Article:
Where I Eat

Claire Schwartz
On TV, someone is selling the idea of buying
by way of a happy family by way of a cleaning product. 
I want—, I say. Then your mouth
on my mouth. Your mouth on my belly. And then. 

I was never good at being a girl. All those hands
made dirty work. Once, my grandmother
scooped the Tennessee soil, put it in my mouth. 
It tasted true. I wanted more. In my steepled city 
steeped in song, I pitied that christian god 
his labor. He made marrow and astonishment 
of us. We made bludgeon of him, bland bread of his son. 

My neighbor used to be a missionary. Now he spends days 
painting a bird pecking at the eyeballs of a dead girl. 
In the painting, you can only see the bird. See how 
the artist probes the light so the feathers shimmer. Beautiful, 

the TV mother says to each guest as the house 
burns down. She sashays through the parlor, 
stopping to nibble on a stuffed mushroom, 
dab sweat from the brow of a dignitary. Everything 
is a metaphor until the body abuts it. Even then. 
Metaphor with blood. Metaphor with teeth. 

Metaphor with epinephrine. I name each blow 
desire. Look how your hand revises 
my form. Extraordinary ability. Prodigal child. You leave
and take your weather with you. I take your language
to polish my wound, but rarely do I dare
to mean anything at all. A poem is evidence

of nothing. You cannot prosecute with a poem.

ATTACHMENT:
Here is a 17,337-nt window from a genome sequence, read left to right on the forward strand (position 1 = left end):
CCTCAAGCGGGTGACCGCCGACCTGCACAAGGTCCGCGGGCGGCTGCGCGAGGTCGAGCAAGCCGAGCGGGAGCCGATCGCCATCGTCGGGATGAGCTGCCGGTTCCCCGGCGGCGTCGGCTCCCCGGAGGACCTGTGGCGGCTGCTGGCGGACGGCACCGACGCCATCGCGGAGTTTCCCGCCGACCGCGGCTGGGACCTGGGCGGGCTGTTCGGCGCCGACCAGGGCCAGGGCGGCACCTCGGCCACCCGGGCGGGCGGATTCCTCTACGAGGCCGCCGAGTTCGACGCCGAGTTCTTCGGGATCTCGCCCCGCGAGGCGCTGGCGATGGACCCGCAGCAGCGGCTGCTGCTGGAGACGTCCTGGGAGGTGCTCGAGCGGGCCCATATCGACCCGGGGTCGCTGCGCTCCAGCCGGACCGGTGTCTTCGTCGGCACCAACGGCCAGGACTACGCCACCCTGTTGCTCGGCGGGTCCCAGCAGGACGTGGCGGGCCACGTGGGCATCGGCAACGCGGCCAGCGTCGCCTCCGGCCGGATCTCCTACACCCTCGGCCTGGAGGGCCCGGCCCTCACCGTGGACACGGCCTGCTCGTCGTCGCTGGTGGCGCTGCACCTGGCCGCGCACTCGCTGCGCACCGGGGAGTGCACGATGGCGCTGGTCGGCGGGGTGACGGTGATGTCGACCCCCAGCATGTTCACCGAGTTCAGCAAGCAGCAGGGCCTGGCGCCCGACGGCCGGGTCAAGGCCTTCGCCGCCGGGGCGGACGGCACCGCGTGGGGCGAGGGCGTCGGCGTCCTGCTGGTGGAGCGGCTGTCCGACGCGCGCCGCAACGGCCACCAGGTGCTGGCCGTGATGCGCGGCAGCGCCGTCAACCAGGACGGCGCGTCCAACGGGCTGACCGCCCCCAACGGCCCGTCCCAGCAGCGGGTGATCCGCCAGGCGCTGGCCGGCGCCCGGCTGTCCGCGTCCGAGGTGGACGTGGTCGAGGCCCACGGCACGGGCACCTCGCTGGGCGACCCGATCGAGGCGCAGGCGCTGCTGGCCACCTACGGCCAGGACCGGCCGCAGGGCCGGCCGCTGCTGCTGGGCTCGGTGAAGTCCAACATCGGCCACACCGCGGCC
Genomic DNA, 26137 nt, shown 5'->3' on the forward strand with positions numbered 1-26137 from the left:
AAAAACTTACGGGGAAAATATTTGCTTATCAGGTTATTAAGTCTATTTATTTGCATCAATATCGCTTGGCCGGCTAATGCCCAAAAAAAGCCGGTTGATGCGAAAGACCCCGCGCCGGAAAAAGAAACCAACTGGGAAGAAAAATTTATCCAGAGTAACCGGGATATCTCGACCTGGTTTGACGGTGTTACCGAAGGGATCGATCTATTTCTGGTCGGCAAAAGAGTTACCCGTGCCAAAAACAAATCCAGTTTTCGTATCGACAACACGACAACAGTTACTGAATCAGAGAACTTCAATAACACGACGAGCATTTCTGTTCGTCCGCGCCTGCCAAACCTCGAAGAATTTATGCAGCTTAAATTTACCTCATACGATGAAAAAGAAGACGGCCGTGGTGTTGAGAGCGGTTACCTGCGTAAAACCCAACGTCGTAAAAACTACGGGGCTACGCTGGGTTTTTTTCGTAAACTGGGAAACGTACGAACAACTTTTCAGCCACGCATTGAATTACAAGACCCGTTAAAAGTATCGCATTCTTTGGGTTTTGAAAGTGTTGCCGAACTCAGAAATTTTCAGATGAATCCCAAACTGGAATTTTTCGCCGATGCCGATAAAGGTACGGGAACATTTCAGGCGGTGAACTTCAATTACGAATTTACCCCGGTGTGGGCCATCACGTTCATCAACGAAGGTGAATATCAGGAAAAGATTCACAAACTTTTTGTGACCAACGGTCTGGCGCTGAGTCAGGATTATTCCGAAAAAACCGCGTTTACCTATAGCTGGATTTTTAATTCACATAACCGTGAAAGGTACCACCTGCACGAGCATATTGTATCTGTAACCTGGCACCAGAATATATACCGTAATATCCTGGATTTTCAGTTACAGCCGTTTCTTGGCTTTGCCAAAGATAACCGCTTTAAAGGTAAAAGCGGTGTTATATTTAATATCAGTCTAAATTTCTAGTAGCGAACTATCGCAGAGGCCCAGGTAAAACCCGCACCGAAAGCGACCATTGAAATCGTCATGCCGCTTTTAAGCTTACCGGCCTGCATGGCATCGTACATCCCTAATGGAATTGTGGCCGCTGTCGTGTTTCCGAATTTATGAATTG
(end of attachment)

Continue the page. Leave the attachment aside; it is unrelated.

I thought your violence made me good. I thought 
your desire made me beautiful though the signs
chirping wanted all had your face. Maybe you’ve named 
me innocent after living so long in my mouth. 
I, for one, always fall in love with the person holding
the pen. What will you bring me when I tell you
what I’ve done? Lobster, slant of light, doilied petition,
blond girl playing scales on the violin? 

Oh, I will reach right through her. I will extract her best music.

Related Poems

Bonfire Opera

In those days, there was a woman in our circle
who was known, not only for her beauty,
but for taking off all her clothes and singing opera.
And sure enough, as the night wore on and the stars
emerged to stare at their reflections on the sea,
and everyone had drunk a little wine,
she began to disrobe, loose her great bosom,
and the tender belly, pale in the moonlight,
the Viking hips, and to let her torn raiment
fall to the sand as we looked up from the flames.
And then a voice lifted into the dark, high and clear
as a flock of blackbirds. And everything was very still,
the way the congregation quiets when the priest
prays over the incense, and the smoke wafts
up into the rafters. I wanted to be that free
inside the body, the doors of pleasure
opening, one after the next, an arpeggio
climbing the ladder of sky. And all the while
she was singing and wading into the water
until it rose up to her waist and then lapped
at the underside of her breasts, and the aria
drifted over us, her soprano spare and sharp
in the night air. And even though I was young,
somehow, in that moment, I heard it,
the song inside the song, and I knew then
that this was not the hymn of promise
but the body’s bright wailing against its limits.
A bird caught in a cathedral—the way it tries
to escape by throwing itself, again and again,
against the stained glass.